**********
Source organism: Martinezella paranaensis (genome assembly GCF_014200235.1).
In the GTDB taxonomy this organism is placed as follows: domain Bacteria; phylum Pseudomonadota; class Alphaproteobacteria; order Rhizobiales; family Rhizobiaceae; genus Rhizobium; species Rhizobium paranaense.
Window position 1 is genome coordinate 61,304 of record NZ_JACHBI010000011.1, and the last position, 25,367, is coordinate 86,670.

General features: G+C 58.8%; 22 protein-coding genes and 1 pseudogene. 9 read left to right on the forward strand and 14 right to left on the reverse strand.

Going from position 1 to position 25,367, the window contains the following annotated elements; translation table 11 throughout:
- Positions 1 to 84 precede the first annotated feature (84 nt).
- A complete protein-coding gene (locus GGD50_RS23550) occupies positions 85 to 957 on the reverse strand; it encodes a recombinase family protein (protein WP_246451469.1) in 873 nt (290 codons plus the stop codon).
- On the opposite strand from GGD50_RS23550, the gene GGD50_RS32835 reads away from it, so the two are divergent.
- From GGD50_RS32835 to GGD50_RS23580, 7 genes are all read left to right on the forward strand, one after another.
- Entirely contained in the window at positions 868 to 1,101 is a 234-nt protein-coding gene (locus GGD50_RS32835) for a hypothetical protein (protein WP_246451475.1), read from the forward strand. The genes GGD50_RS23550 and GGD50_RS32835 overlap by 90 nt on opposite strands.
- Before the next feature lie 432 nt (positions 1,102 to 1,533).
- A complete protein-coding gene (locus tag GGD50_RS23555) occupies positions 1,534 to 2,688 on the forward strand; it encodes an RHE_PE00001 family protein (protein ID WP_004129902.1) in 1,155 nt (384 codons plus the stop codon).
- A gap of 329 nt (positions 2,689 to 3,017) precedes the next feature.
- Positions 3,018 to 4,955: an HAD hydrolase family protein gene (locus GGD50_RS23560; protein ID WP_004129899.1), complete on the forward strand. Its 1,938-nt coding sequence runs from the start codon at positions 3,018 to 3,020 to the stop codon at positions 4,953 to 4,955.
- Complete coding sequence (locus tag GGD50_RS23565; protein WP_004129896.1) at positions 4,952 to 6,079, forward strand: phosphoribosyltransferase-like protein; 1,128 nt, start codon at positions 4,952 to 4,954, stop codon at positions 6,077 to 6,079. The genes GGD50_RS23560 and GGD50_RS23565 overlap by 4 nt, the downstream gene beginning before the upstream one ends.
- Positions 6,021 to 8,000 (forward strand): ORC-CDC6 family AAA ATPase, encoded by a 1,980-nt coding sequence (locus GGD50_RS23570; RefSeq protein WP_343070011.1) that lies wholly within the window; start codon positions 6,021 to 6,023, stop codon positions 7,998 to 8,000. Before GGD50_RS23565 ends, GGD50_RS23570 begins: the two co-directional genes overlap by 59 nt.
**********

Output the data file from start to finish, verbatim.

Source organism: Martinezella paranaensis (genome assembly GCF_014200235.1).
In the GTDB taxonomy this organism is placed as follows: domain Bacteria; phylum Pseudomonadota; class Alphaproteobacteria; order Rhizobiales; family Rhizobiaceae; genus Rhizobium; species Rhizobium paranaense.
Window position 1 is genome coordinate 61,304 of record NZ_JACHBI010000011.1, and the last position, 25,367, is coordinate 86,670.

General features: G+C 58.8%; 22 protein-coding genes and 1 pseudogene. 9 read left to right on the forward strand and 14 right to left on the reverse strand.

Going from position 1 to position 25,367, the window contains the following annotated elements; translation table 11 throughout:
- Positions 1 to 84 precede the first annotated feature (84 nt).
- A complete protein-coding gene (locus GGD50_RS23550) occupies positions 85 to 957 on the reverse strand; it encodes a recombinase family protein (protein WP_246451469.1) in 873 nt (290 codons plus the stop codon).
- On the opposite strand from GGD50_RS23550, the gene GGD50_RS32835 reads away from it, so the two are divergent.
- From GGD50_RS32835 to GGD50_RS23580, 7 genes are all read left to right on the forward strand, one after another.
- Entirely contained in the window at positions 868 to 1,101 is a 234-nt protein-coding gene (locus GGD50_RS32835) for a hypothetical protein (protein WP_246451475.1), read from the forward strand. The genes GGD50_RS23550 and GGD50_RS32835 overlap by 90 nt on opposite strands.
- Before the next feature lie 432 nt (positions 1,102 to 1,533).
- A complete protein-coding gene (locus tag GGD50_RS23555) occupies positions 1,534 to 2,688 on the forward strand; it encodes an RHE_PE00001 family protein (protein ID WP_004129902.1) in 1,155 nt (384 codons plus the stop codon).
- A gap of 329 nt (positions 2,689 to 3,017) precedes the next feature.
- Positions 3,018 to 4,955: an HAD hydrolase family protein gene (locus GGD50_RS23560; protein ID WP_004129899.1), complete on the forward strand. Its 1,938-nt coding sequence runs from the start codon at positions 3,018 to 3,020 to the stop codon at positions 4,953 to 4,955.
- Complete coding sequence (locus tag GGD50_RS23565; protein WP_004129896.1) at positions 4,952 to 6,079, forward strand: phosphoribosyltransferase-like protein; 1,128 nt, start codon at positions 4,952 to 4,954, stop codon at positions 6,077 to 6,079. The genes GGD50_RS23560 and GGD50_RS23565 overlap by 4 nt, the downstream gene beginning before the upstream one ends.
- Positions 6,021 to 8,000 (forward strand): ORC-CDC6 family AAA ATPase, encoded by a 1,980-nt coding sequence (locus GGD50_RS23570; RefSeq protein WP_343070011.1) that lies wholly within the window; start codon positions 6,021 to 6,023, stop codon positions 7,998 to 8,000. Before GGD50_RS23565 ends, GGD50_RS23570 begins: the two co-directional genes overlap by 59 nt.